Spring is here and now is a preferred time to plant some trees.
Colorado and Parker are hard areas to grow in because of the dry summers and the harsh winters. The fact is, most trees prefer consistency and have a hard time with the extreme weather here in Colorado.
Because of this, the Colorado Tree Coalition has put out a document that helps residents make tree planting decisions. Another great resource, that has a much better visual appeal, is our friends at ArborAdvisor.
ArborAdvisor has a sharp visual display of types of native trees that grow well in Colorado.
Most trees that you buy at nurseries will be grown decently well in Colorado because most nurseries don’t sell trees that are a challenge to establish in our high-desert climate. With that said, there are many trees that will be difficult to grow in Colorado that is sold in nurseries.
- Austree (Salix alba x matsudana)
- Aspen (populus tremuloides)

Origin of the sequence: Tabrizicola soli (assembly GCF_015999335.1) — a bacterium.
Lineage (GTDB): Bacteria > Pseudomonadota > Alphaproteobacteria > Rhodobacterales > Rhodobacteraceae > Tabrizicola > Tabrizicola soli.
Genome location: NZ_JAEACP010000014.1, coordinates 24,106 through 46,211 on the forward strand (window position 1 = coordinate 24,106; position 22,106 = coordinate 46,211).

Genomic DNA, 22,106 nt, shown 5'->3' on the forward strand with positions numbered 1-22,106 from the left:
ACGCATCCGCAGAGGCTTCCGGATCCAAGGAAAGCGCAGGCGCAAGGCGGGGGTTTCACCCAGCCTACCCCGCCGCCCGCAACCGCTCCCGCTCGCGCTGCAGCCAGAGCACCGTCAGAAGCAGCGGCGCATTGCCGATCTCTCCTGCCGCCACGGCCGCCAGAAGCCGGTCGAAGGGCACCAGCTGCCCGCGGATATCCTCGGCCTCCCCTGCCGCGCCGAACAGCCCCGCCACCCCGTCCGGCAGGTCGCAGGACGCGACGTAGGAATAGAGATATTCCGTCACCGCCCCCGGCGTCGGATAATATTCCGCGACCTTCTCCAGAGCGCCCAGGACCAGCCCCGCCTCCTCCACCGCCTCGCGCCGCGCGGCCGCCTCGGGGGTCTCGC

- Silver Maple (Acer saccharinum)
- Russian-Olive (Elaeagnus Angustifolia)
- Tree-of-Heaven (Ailanthus altissima)
- Tamarisk (Tamarix spp.)
- Willows (Salix spp.)
- White-Barked Birch (Betula spp.)
- Non-native hybrid poplars/cottonwoods (Populus spp.)
- Siberian elm (Ulmus punila)
We recommend you avoid the above trees because of various reasons ranging from their inability to deal with fluctuating weather to their susceptibility to common tree diseases and insects in Colorado. We also recommend you avoid planting any ash trees because of the presence of an emerald ash borer.
Best trees to plant
- Colorado Blue Spruce (Picea pungens)
- Austrian Pine (Pinus Nigra)
- Crabapple Species (Malus spp.)
- Hawthorn species (Crataegus spp.)
- Canyon Maple (Acer grandidentatum)
- Ginkgo (Ginkgo biloba)
- American Linden (Tilia americana)
- Northern Catalpa (Catalpa Speciosa)
- Northern Maple (Acer platanoides)
- Sycamore (Platanus occidentalis)
- Littleleaf Linden (Tilia cordata)
- English Oak (Quercus robur)
- Bur Oak (Quercus Macrocarpa)
- Kentucky Coffeetree (Gymoncladus Dioica)
- American Elm (Ulmus Americana)
The above list is not a comprehensive list of trees that will do well in Colorado but it should give you plenty to choose from or to start your research.
Other important factors to consider when choosing a tree are the size, shape, and purpose of the tree you plant. Ask questions such as “do I want this tree for the shade that it produces or the aesthetic qualities that it has”? Also, look up from the spot you wish to plant and see if it will grow into structures or power lines, and try to alter plans if possible.